When the film was screened at The New York Film Festival on 19 September 1968, there was something of a riot. The rigorousness of the film, and the fact that it insisted on such intense audience involvement with the image – one is compelled to search out every detail in the frame, simply as a matter of entering into Bach’s world – caused a number of otherwise thoughtful critics to dismiss the film as dry and lifeless, when it is anything but.

Indeed, The Chronicle of Anna Magdalena Bach has emerged as the most accessible of Straub and Huillet’s films, as we are transported to Bach’s era through the medium of the cinema as a kind of time machine, to the point where the screen almost seems to vanish. By cutting camera movement and shot structure down to a sculptural minimum, Straub and Huillet bring us to the heart of Bach’s music, without the artificial window dressing that mars more conventional films – for The Chronicle of Anna Magdalena Bach is indeed a radical piece of work.

It is also a deeply human document; the final shot of Leonhardt as Bach staring out of a window after a failed eye operation, which shortly thereafter brought about his death at the age of 65, is one of most simple and compelling codas one can imagine. The film is thus a glorious testament to the tenacious authenticity not only of Bach, but also the Straub and Huillet, who refused to compromise at any level in bringing their vision to the screen.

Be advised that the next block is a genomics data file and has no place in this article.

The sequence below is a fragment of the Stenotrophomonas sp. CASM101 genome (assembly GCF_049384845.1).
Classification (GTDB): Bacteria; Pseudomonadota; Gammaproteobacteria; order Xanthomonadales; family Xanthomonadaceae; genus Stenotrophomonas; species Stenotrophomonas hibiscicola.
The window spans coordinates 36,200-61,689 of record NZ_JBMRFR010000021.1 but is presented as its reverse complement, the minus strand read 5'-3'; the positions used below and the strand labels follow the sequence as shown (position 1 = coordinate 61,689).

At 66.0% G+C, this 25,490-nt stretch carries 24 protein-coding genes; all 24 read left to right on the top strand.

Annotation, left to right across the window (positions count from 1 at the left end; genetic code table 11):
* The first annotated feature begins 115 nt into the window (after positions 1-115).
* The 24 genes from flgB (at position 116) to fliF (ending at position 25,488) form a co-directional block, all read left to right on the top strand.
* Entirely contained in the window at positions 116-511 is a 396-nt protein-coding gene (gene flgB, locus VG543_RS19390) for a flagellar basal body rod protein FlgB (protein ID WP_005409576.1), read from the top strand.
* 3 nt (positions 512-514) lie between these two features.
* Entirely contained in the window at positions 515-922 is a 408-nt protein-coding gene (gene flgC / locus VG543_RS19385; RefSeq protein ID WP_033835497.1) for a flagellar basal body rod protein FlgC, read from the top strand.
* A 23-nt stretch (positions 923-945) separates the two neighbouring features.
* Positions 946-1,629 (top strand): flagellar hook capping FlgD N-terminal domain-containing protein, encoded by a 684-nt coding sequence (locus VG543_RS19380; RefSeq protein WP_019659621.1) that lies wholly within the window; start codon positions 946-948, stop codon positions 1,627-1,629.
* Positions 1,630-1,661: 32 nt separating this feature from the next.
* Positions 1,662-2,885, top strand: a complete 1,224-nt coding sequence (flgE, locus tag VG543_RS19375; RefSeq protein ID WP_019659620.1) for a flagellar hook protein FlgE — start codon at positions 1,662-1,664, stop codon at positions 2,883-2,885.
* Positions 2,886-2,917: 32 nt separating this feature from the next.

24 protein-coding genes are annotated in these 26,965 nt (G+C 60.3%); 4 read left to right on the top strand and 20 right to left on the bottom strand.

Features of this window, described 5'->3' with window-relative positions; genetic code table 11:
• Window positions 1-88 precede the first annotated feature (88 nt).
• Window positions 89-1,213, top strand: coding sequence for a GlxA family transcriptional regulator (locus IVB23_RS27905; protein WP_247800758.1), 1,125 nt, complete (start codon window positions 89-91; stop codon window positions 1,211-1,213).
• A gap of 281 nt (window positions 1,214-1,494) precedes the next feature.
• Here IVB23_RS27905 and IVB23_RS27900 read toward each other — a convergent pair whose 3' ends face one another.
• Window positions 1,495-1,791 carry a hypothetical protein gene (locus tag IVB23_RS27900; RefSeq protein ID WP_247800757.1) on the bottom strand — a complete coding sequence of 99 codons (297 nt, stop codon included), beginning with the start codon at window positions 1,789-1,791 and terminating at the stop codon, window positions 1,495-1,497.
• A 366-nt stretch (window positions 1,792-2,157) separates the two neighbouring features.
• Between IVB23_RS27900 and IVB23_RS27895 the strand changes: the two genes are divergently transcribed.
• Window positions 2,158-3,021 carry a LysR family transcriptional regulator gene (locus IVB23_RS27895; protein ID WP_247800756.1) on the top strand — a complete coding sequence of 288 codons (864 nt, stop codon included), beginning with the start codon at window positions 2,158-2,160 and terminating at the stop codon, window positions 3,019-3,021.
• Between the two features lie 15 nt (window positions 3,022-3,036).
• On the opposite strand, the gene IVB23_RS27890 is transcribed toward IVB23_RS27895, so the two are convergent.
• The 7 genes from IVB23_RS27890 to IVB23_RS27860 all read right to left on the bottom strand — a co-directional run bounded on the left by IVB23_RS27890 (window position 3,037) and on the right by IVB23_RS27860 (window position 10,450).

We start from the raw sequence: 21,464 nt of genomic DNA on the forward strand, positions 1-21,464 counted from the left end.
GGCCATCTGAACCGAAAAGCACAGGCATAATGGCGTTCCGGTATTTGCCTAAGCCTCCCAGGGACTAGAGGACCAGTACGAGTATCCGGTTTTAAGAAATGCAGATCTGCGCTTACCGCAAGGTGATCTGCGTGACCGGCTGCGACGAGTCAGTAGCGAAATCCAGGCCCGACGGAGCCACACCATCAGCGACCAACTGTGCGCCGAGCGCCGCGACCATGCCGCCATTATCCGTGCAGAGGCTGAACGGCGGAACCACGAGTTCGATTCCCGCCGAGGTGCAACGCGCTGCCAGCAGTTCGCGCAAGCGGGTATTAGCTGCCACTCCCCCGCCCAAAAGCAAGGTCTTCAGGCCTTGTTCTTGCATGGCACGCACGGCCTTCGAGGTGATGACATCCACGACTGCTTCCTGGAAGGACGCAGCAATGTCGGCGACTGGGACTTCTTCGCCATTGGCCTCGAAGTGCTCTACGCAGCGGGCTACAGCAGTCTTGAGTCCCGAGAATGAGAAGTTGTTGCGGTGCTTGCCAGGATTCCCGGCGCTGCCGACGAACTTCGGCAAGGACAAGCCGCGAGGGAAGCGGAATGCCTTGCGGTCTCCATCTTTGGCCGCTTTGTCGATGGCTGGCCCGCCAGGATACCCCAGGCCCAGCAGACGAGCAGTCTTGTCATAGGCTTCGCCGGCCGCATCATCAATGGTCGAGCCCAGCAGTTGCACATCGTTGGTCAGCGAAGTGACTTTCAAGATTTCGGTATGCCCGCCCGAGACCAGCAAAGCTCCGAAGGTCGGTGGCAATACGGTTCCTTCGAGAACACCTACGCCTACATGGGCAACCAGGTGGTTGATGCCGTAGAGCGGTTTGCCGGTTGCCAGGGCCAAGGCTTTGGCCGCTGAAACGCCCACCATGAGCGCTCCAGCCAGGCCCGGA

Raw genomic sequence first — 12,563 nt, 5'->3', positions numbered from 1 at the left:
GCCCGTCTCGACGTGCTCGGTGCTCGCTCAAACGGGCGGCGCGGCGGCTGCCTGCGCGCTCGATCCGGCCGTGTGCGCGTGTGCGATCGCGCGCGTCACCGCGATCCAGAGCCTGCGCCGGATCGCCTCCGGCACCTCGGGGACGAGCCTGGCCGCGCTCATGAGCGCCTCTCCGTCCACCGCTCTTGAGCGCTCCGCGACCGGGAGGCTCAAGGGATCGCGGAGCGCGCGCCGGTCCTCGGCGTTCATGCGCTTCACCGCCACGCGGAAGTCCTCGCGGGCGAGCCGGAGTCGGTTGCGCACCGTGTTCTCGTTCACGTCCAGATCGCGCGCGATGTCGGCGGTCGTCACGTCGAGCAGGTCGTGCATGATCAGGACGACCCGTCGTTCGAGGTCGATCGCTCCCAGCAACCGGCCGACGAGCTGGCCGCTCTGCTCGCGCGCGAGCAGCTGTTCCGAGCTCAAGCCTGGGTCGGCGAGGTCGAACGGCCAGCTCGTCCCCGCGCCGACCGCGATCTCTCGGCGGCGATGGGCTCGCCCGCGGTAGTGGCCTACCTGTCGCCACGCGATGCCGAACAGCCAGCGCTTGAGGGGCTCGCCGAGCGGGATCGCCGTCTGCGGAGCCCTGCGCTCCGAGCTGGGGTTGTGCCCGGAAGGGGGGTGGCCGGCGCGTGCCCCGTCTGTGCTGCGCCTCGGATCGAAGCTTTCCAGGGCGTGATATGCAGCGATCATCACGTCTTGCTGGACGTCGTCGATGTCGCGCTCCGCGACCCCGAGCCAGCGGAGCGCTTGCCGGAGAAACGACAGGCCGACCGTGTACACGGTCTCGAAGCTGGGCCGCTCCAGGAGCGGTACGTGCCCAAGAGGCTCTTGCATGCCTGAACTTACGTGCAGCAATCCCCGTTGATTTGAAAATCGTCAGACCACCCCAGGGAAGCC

The Chronicle of Anna Magdalena Bach (1968 Germany 94 min)

Prod: Gian Vittorio Baldi Dir: Jean-Marie Straub, Danièle Huillet Scr: Danièle Huillet Phot: Ugo Piccone Ed: Jean-Marie Straub, Danièle Huillet Cost: Vera Poggioni Prod Des: Danièle Huillet Mus: Johann Sebastian Bach

Cast: Gustav Leonhardt, Christiane Lang, Paolo Carlini, Ernst Castelli, Hans-Peter Boye, Joachim Wolf

 

Endnotes

  1. Richard Roud, Jean-Marie Straub (New York, Viking: 1972), p. 64.

About The Author

Wheeler Winston Dixon is the James Ryan Professor of Film Studies, Coordinator of the Film Studies Program, Professor of English at the University of Nebraska, Lincoln, and, with Gwendolyn Audrey Foster, editor of the book series Quick Takes: Movies and Popular Culture for Rutgers University Press. Dixon’s book A Short History of Film (2008, co-authored with Gwendolyn Audrey Foster) was reprinted six times through 2012. A second, revised edition was published in 2013; a third revised and expanded edition is forthcoming in 2018. The book is a required text in universities throughout the world. Dixon’s book Black & White Cinema: A Brief History (2015) was featured on Turner Classic Movies as part of their series “Artists in Black and White.” Just published is Dixon’s newest book, A Brief History of Comic Book Movies (co-authored with Richard Graham (Palgrave Macmillan, 2017); forthcoming in late autumn 2017 is The Life and Films of Terence Fisher: Hammer Horror and Beyond (Auteur Press / Columbia University Press).